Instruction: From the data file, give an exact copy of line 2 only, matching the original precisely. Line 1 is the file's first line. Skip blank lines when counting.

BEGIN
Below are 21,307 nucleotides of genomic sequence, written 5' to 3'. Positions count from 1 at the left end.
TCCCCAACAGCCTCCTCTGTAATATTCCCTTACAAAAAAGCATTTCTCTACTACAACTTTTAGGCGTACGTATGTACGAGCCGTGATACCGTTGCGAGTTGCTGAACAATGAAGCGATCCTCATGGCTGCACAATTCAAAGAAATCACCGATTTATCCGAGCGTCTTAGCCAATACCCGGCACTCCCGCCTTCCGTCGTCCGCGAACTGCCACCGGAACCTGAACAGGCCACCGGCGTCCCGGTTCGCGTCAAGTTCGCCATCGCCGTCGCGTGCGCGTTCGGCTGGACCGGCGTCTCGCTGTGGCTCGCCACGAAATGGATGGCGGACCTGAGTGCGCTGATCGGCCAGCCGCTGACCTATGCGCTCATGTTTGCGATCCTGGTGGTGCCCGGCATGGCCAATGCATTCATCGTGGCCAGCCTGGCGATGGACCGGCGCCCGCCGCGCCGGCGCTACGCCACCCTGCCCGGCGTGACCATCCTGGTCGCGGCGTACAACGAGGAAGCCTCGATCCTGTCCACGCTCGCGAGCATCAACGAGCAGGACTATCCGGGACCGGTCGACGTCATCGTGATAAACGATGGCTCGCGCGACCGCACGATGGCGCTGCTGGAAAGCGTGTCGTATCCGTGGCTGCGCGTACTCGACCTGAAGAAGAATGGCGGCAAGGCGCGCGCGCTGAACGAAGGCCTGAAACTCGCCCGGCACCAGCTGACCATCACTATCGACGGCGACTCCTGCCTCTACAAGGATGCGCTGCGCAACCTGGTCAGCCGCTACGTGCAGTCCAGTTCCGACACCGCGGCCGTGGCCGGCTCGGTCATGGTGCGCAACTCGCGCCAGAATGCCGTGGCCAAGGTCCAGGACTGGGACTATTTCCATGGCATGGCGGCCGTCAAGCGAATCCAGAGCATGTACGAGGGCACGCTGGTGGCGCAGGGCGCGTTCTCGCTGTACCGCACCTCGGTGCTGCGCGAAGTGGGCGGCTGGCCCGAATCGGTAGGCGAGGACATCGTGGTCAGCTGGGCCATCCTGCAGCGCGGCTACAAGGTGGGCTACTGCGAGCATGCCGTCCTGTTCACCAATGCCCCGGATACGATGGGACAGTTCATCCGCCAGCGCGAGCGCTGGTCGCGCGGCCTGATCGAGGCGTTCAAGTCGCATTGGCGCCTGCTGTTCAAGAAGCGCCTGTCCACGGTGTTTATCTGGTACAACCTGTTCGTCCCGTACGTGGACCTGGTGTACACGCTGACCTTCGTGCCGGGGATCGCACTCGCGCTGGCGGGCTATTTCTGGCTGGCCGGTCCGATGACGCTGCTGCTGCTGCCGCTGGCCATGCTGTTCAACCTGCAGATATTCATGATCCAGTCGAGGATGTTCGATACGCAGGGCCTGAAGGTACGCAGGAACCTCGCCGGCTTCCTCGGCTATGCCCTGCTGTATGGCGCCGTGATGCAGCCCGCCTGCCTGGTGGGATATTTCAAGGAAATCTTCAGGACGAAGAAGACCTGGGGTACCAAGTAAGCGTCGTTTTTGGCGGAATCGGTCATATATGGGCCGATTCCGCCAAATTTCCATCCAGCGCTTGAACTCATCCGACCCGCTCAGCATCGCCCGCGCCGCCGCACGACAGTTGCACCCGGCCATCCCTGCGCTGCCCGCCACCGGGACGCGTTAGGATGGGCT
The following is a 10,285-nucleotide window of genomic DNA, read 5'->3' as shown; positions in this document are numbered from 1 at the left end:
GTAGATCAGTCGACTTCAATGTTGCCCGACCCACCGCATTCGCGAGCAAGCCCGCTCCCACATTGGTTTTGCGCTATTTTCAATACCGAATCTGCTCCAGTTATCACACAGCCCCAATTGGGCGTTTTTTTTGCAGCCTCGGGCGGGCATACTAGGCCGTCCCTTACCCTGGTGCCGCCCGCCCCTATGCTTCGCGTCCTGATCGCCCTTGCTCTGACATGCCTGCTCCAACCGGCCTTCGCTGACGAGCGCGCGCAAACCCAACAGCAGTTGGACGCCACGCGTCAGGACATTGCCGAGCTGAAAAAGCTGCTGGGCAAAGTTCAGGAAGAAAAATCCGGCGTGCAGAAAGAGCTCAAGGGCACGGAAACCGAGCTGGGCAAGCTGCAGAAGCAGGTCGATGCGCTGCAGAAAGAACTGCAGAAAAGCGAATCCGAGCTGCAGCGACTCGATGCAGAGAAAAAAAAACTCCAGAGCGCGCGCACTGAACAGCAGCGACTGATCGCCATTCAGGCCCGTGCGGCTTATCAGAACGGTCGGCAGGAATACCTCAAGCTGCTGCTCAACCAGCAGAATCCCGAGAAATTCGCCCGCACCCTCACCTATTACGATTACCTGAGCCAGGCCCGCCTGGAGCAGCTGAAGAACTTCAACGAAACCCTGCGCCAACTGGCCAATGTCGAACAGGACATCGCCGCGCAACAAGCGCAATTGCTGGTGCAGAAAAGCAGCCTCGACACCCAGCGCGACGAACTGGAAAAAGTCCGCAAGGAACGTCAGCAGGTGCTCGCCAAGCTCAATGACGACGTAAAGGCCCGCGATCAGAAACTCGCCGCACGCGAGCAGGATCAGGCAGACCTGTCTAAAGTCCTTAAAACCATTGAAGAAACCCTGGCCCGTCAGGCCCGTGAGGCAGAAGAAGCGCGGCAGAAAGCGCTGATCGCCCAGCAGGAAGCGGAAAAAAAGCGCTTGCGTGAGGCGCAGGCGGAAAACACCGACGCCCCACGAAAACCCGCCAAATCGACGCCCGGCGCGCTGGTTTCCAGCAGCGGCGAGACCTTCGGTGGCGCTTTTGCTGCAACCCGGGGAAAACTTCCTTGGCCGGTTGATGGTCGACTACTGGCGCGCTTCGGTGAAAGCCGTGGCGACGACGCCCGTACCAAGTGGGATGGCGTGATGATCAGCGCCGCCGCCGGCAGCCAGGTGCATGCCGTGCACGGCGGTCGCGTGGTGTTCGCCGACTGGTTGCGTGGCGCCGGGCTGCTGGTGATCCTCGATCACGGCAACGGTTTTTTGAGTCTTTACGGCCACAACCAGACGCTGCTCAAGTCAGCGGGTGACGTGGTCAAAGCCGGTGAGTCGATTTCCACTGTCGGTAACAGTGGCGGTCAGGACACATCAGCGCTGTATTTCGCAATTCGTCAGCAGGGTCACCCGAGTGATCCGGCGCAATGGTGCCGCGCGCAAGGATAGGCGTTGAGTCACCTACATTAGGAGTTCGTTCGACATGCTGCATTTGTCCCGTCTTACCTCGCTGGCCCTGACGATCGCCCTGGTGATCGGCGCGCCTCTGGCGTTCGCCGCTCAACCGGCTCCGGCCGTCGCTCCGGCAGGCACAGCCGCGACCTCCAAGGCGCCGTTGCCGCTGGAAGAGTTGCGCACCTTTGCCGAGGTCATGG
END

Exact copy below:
TCCCCAACAGCCTCCTCTGTAATATTCCCTTACAAAAAAGCATTTCTCTACTACAACTTTTAGGCGTACGTATGTACGAGCCGTGATACCGTTGCGAGTTGCTGAACAATGAAGCGATCCTCATGGCTGCACAATTCAAAGAAATCACCGATTTATCCGAGCGTCTTAGCCAATACCCGGCACTCCCGCCTTCCGTCGTCCGCGAACTGCCACCGGAACCTGAACAGGCCACCGGCGTCCCGGTTCGCGTCAAGTTCGCCATCGCCGTCGCGTGCGCGTTCGGCTGGACCGGCGTCTCGCTGTGGCTCGCCACGAAATGGATGGCGGACCTGAGTGCGCTGATCGGCCAGCCGCTGACCTATGCGCTCATGTTTGCGATCCTGGTGGTGCCCGGCATGGCCAATGCATTCATCGTGGCCAGCCTGGCGATGGACCGGCGCCCGCCGCGCCGGCGCTACGCCACCCTGCCCGGCGTGACCATCCTGGTCGCGGCGTACAACGAGGAAGCCTCGATCCTGTCCACGCTCGCGAGCATCAACGAGCAGGACTATCCGGGACCGGTCGACGTCATCGTGATAAACGATGGCTCGCGCGACCGCACGATGGCGCTGCTGGAAAGCGTGTCGTATCCGTGGCTGCGCGTACTCGACCTGAAGAAGAATGGCGGCAAGGCGCGCGCGCTGAACGAAGGCCTGAAACTCGCCCGGCACCAGCTGACCATCACTATCGACGGCGACTCCTGCCTCTACAAGGATGCGCTGCGCAACCTGGTCAGCCGCTACGTGCAGTCCAGTTCCGACACCGCGGCCGTGGCCGGCTCGGTCATGGTGCGCAACTCGCGCCAGAATGCCGTGGCCAAGGTCCAGGACTGGGACTATTTCCATGGCATGGCGGCCGTCAAGCGAATCCAGAGCATGTACGAGGGCACGCTGGTGGCGCAGGGCGCGTTCTCGCTGTACCGCACCTCGGTGCTGCGCGAAGTGGGCGGCTGGCCCGAATCGGTAGGCGAGGACATCGTGGTCAGCTGGGCCATCCTGCAGCGCGGCTACAAGGTGGGCTACTGCGAGCATGCCGTCCTGTTCACCAATGCCCCGGATACGATGGGACAGTTCATCCGCCAGCGCGAGCGCTGGTCGCGCGGCCTGATCGAGGCGTTCAAGTCGCATTGGCGCCTGCTGTTCAAGAAGCGCCTGTCCACGGTGTTTATCTGGTACAACCTGTTCGTCCCGTACGTGGACCTGGTGTACACGCTGACCTTCGTGCCGGGGATCGCACTCGCGCTGGCGGGCTATTTCTGGCTGGCCGGTCCGATGACGCTGCTGCTGCTGCCGCTGGCCATGCTGTTCAACCTGCAGATATTCATGATCCAGTCGAGGATGTTCGATACGCAGGGCCTGAAGGTACGCAGGAACCTCGCCGGCTTCCTCGGCTATGCCCTGCTGTATGGCGCCGTGATGCAGCCCGCCTGCCTGGTGGGATATTTCAAGGAAATCTTCAGGACGAAGAAGACCTGGGGTACCAAGTAAGCGTCGTTTTTGGCGGAATCGGTCATATATGGGCCGATTCCGCCAAATTTCCATCCAGCGCTTGAACTCATCCGACCCGCTCAGCATCGCCCGCGCCGCCGCACGACAGTTGCACCCGGCCATCCCTGCGCTGCCCGCCACCGGGACGCGTTAGGATGGGCT